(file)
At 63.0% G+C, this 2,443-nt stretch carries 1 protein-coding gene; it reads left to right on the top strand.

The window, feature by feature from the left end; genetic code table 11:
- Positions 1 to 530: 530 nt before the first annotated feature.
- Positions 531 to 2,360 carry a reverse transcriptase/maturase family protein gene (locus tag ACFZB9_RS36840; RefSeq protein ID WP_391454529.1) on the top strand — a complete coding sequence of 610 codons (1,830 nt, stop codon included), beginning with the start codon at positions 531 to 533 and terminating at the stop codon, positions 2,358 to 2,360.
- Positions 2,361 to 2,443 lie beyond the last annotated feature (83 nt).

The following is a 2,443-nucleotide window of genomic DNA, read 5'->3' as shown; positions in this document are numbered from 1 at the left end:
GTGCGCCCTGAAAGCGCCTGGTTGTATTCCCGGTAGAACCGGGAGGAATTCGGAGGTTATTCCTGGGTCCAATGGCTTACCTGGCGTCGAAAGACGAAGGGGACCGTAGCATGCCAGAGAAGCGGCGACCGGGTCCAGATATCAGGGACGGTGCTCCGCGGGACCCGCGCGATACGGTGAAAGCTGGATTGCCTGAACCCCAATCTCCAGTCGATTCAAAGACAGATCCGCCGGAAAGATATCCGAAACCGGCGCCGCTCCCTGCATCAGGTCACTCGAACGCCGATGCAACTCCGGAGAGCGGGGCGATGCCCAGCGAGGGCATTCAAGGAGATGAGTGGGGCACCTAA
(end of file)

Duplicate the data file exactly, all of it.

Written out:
At 63.0% G+C, this 2,443-nt stretch carries 1 protein-coding gene; it reads left to right on the top strand.

The window, feature by feature from the left end; genetic code table 11:
- Positions 1 to 530: 530 nt before the first annotated feature.
- Positions 531 to 2,360 carry a reverse transcriptase/maturase family protein gene (locus tag ACFZB9_RS36840; RefSeq protein ID WP_391454529.1) on the top strand — a complete coding sequence of 610 codons (1,830 nt, stop codon included), beginning with the start codon at positions 531 to 533 and terminating at the stop codon, positions 2,358 to 2,360.
- Positions 2,361 to 2,443 lie beyond the last annotated feature (83 nt).

The following is a 2,443-nucleotide window of genomic DNA, read 5'->3' as shown; positions in this document are numbered from 1 at the left end:
GTGCGCCCTGAAAGCGCCTGGTTGTATTCCCGGTAGAACCGGGAGGAATTCGGAGGTTATTCCTGGGTCCAATGGCTTACCTGGCGTCGAAAGACGAAGGGGACCGTAGCATGCCAGAGAAGCGGCGACCGGGTCCAGATATCAGGGACGGTGCTCCGCGGGACCCGCGCGATACGGTGAAAGCTGGATTGCCTGAACCCCAATCTCCAGTCGATTCAAAGACAGATCCGCCGGAAAGATATCCGAAACCGGCGCCGCTCCCTGCATCAGGTCACTCGAACGCCGATGCAACTCCGGAGAGCGGGGCGATGCCCAGCGAGGGCATTCAAGGAGATGAGTGGGGCACCTAA